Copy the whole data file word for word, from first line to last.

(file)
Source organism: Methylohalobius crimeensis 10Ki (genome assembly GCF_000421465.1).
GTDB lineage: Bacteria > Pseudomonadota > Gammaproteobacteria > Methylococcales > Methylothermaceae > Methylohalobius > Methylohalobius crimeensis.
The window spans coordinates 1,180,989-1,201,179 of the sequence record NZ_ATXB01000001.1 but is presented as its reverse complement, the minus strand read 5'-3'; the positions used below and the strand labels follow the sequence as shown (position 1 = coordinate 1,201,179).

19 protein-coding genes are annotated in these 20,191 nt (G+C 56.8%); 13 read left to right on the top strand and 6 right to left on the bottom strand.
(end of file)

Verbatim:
Source organism: Methylohalobius crimeensis 10Ki (genome assembly GCF_000421465.1).
GTDB lineage: Bacteria > Pseudomonadota > Gammaproteobacteria > Methylococcales > Methylothermaceae > Methylohalobius > Methylohalobius crimeensis.
The window spans coordinates 1,180,989-1,201,179 of the sequence record NZ_ATXB01000001.1 but is presented as its reverse complement, the minus strand read 5'-3'; the positions used below and the strand labels follow the sequence as shown (position 1 = coordinate 1,201,179).

19 protein-coding genes are annotated in these 20,191 nt (G+C 56.8%); 13 read left to right on the top strand and 6 right to left on the bottom strand.